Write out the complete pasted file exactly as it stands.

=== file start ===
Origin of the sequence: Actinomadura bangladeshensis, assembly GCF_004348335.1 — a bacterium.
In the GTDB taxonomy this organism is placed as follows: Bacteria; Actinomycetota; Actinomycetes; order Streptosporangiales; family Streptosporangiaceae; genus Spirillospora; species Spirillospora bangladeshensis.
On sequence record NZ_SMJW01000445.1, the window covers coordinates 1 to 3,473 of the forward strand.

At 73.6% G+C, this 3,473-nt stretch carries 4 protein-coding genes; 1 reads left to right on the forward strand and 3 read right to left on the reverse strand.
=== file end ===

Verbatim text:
Origin of the sequence: Actinomadura bangladeshensis, assembly GCF_004348335.1 — a bacterium.
In the GTDB taxonomy this organism is placed as follows: Bacteria; Actinomycetota; Actinomycetes; order Streptosporangiales; family Streptosporangiaceae; genus Spirillospora; species Spirillospora bangladeshensis.
On sequence record NZ_SMJW01000445.1, the window covers coordinates 1 to 3,473 of the forward strand.

At 73.6% G+C, this 3,473-nt stretch carries 4 protein-coding genes; 1 reads left to right on the forward strand and 3 read right to left on the reverse strand.